This story begins with a prayer. A rather unconventional one. To a rather unconventional deity:
Asphaulta, Asphaulta, goddess of grace, please will you grant me a parking space?
Let's hear the author, and probably the sole user, of this prayer, Jabinaise (who is, btw, an atheist) to explain it for us:
When I go to the super market I say this little prayer (I know, atheist blasphemy). This is said with the implied intention of getting not only a parking space, but a good one, preferably up front. When I say this little wish, some of the time I get a space right up front, sometimes a little further back, rarely though do I not get one.
photo by Willem J. Poolen
Jabinaise argues that the result of the prayer is that he tends to remember positive outcomes and forget the negative ones. As a result, his perception differs from the actual statistics. Which of course, counts a lot. But that might not be all there is.
Yes, I'm saying that Asphaulta prayer might work.
Because magic is not what you've learned from the movies
Yes, I know that you might have been thinking that magic is dealing with some sort of supernatural powers or whatever. Truth to be told I can't even imagine what supernatural is supposed to mean. Funny thing is that many of the magic practitioners also think there is some supernatural mumbo-jumbo behind it. Understanding the inner mechanism is not essential in this case.
Prayer like this (and it's not just prayers, it could be a huge variety of actions) actually mobilize the mind towards finding a better parking space. As you know, large part of tasks like finding parking space is done below the conscious level (you'd gone crazy otherwise) so this is just a way to activate and employ your mental mechanisms to a certain purpose.
To find a parking space, you need to employ perception and a bit of organization in your cruising the parking lot. Sure, you can do that on conscious level, but many things our brains do are better done if we don't interfere consciously and cause mental blocks by "overconcentrating". Small magic ritual or prayer does the job without the ill-effects. It just sends the message where needed and let the brain do the rest. It simply activates the auto-pilot.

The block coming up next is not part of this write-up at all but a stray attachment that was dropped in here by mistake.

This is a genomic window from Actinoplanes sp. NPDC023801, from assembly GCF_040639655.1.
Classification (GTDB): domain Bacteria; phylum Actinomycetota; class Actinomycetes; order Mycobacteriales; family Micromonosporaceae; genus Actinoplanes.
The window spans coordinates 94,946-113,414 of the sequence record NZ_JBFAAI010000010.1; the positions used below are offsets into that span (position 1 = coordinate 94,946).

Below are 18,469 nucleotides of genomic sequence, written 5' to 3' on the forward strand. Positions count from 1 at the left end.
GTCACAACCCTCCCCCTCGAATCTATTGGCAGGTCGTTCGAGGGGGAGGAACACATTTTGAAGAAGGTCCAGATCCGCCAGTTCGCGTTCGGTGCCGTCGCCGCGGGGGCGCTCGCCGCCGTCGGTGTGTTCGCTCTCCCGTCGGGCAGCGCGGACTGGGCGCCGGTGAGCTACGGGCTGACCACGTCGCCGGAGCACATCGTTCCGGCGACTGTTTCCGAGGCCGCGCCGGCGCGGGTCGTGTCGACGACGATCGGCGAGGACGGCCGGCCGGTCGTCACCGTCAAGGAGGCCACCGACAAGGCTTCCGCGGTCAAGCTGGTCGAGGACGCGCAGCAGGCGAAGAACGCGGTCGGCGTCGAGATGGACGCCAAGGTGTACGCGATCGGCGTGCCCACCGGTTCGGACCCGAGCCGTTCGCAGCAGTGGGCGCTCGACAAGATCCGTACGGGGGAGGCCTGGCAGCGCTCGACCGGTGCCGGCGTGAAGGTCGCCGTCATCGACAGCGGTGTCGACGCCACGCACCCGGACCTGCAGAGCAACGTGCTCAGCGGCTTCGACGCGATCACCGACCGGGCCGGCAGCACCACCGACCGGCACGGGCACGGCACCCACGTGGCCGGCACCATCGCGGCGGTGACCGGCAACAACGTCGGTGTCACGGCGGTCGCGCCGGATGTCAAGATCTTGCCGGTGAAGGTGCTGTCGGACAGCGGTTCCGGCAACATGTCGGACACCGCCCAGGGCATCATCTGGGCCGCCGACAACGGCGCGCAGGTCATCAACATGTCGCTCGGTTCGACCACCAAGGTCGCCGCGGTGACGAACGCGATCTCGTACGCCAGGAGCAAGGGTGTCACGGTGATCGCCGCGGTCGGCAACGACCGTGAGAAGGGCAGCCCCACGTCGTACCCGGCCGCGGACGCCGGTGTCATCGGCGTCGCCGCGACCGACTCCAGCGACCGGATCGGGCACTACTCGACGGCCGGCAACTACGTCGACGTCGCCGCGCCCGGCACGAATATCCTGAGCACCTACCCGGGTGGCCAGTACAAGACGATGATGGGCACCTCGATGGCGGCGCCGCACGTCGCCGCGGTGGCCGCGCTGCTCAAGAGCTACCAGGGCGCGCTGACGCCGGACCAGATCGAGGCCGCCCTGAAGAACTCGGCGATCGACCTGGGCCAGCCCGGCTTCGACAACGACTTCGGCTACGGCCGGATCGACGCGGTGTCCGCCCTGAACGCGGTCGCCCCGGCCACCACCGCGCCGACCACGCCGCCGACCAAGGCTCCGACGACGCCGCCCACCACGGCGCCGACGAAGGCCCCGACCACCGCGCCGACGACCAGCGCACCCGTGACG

It's not just prayers. Some people do the prayers, some paint or dance, some have more or less elaborate rituals. It all depends on personal preference and complexity of the task. It would be kind of cumbersome to draw circles in ground and sacrifice a rooster every time you have trouble finding a parking space.
Every magic has limitations
I spoiled the fun now, haven't I?
Use some common sense and you'll realize that it's not just your wish and power of your brain that can change the outside world (or even your inner world) just because you want it to be changed. Sometimes, there's no god so powerful to make you a parking space. Or whatever your soul is longing for.
Don't be silly believing that your bedtime prayer for world peace will make greedy politicians and insane generals stop bombing poor countries in the morning. But that prayer might bring some peace in you and make your actions serve the aim better. Changing yourself is a great first step towards changing the world. You know that Gandhi's quote, right?
So, what makes the magic work?
Well, that's a million dollars question. One that won't be answered here.
But practice helps. Also, learning. And more practice. Good thing about all those entities that people pray to is that more you ask from them, the friendlier they get. In religious terms that's called devotion, but you might think of it as exercise. It's, more or less, the same thing.